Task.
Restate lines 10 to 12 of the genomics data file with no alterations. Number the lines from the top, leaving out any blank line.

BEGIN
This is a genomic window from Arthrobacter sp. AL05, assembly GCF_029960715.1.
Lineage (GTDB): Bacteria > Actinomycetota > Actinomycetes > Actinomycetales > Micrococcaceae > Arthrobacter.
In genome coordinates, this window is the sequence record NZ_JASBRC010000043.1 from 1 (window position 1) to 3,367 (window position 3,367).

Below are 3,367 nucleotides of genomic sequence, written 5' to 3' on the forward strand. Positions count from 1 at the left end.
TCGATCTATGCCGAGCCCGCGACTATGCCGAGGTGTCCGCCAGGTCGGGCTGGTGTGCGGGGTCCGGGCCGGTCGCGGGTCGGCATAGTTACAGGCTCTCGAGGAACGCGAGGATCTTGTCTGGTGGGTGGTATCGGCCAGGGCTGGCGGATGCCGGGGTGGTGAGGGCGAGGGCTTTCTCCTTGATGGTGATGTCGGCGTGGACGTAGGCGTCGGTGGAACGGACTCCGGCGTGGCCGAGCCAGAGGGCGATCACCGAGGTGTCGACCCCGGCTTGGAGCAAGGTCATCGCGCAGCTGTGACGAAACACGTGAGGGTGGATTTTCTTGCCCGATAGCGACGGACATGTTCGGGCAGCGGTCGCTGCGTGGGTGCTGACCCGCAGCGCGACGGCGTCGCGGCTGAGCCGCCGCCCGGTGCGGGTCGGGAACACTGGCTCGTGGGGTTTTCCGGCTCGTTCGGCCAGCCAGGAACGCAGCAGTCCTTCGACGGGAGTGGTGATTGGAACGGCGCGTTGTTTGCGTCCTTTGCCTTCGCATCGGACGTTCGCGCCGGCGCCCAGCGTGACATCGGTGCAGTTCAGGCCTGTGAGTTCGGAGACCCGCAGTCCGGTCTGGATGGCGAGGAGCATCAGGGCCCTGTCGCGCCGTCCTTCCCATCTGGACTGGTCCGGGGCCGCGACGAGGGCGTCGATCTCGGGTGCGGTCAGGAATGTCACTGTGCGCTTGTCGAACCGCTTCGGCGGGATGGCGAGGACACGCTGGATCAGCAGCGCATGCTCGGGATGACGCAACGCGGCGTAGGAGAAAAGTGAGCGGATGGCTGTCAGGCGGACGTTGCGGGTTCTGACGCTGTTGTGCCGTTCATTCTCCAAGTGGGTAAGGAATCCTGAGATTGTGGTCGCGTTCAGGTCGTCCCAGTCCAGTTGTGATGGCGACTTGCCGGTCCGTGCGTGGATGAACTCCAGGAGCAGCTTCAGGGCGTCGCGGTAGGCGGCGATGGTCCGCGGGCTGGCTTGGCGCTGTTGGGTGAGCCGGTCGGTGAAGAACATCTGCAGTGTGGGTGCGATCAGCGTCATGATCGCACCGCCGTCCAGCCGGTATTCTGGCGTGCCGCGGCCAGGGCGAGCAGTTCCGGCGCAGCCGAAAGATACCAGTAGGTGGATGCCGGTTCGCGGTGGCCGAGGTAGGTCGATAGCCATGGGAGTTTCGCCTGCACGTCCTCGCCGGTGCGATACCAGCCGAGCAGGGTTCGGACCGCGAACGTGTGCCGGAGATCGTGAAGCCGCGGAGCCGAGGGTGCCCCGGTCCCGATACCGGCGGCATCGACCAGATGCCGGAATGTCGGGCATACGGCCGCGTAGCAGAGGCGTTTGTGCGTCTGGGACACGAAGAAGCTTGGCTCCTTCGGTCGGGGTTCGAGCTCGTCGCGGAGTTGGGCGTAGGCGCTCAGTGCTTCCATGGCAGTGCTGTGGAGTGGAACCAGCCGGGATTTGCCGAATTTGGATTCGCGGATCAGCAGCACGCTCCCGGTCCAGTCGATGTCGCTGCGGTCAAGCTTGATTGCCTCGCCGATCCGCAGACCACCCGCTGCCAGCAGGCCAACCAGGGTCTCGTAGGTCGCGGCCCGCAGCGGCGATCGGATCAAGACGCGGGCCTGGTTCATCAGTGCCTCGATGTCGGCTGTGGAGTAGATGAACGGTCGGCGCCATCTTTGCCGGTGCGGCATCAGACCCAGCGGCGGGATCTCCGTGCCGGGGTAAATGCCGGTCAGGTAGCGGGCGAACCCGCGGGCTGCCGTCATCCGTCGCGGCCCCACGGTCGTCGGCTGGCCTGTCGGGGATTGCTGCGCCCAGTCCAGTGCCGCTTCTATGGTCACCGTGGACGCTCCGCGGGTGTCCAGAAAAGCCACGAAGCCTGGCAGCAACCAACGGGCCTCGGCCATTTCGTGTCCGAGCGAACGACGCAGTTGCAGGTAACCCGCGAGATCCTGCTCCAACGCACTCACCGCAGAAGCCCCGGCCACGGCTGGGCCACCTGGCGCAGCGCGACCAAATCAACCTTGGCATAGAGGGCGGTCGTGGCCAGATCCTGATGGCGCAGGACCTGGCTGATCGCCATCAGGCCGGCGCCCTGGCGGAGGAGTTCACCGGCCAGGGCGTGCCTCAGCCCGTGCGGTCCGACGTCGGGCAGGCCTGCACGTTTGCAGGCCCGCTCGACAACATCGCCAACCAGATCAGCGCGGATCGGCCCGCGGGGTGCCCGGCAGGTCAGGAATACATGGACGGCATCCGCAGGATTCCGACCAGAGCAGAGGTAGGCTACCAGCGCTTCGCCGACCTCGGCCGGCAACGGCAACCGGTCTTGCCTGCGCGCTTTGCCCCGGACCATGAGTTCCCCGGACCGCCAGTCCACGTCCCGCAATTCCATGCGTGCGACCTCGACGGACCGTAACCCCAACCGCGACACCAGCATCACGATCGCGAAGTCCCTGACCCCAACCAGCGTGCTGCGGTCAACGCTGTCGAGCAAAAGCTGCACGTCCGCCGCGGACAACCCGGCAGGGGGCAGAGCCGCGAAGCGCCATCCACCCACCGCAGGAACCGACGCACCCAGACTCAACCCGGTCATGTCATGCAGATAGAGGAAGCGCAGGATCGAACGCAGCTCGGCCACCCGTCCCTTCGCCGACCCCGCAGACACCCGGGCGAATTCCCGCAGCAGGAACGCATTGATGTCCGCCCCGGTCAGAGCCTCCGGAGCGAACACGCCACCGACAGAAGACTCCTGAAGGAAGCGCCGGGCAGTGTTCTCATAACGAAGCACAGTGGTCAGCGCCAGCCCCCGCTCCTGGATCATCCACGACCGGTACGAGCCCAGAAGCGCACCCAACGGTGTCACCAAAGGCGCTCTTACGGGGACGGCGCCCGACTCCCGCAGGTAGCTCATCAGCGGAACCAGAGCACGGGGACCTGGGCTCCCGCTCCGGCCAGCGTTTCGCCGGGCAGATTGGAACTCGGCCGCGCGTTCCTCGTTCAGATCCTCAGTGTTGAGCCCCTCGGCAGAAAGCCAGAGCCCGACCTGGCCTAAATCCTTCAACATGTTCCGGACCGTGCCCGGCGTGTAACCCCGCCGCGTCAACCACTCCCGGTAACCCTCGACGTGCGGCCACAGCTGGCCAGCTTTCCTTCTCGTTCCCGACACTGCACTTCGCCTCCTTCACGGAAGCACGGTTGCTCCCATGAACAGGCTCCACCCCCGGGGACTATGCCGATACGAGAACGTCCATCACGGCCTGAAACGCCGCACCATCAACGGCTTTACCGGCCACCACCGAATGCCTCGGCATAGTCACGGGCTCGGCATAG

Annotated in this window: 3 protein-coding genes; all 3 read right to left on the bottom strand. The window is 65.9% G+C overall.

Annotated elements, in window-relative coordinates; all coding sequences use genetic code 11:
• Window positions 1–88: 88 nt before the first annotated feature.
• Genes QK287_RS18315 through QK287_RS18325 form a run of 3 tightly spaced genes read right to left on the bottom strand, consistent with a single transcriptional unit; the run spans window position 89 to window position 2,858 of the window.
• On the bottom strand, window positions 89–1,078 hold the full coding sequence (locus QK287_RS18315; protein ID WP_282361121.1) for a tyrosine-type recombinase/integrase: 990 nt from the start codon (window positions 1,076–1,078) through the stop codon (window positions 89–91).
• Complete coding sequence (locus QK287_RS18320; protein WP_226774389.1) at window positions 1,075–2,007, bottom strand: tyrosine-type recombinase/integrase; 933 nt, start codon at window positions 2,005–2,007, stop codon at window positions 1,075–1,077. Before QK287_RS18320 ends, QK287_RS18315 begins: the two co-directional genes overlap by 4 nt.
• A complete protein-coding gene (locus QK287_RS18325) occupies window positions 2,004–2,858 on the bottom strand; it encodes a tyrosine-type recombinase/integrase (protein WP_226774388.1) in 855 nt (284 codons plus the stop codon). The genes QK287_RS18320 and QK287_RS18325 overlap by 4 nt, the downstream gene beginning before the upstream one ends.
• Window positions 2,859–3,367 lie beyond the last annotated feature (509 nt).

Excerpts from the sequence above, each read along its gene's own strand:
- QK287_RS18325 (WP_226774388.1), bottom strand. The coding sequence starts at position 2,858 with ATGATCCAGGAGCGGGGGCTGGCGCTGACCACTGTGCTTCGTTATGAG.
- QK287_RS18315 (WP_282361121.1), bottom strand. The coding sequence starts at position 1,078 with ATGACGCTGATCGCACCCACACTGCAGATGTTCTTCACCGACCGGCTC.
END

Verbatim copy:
• On the bottom strand, window positions 89–1,078 hold the full coding sequence (locus QK287_RS18315; protein ID WP_282361121.1) for a tyrosine-type recombinase/integrase: 990 nt from the start codon (window positions 1,076–1,078) through the stop codon (window positions 89–91).
• Complete coding sequence (locus QK287_RS18320; protein WP_226774389.1) at window positions 1,075–2,007, bottom strand: tyrosine-type recombinase/integrase; 933 nt, start codon at window positions 2,005–2,007, stop codon at window positions 1,075–1,077. Before QK287_RS18320 ends, QK287_RS18315 begins: the two co-directional genes overlap by 4 nt.
• A complete protein-coding gene (locus QK287_RS18325) occupies window positions 2,004–2,858 on the bottom strand; it encodes a tyrosine-type recombinase/integrase (protein WP_226774388.1) in 855 nt (284 codons plus the stop codon). The genes QK287_RS18320 and QK287_RS18325 overlap by 4 nt, the downstream gene beginning before the upstream one ends.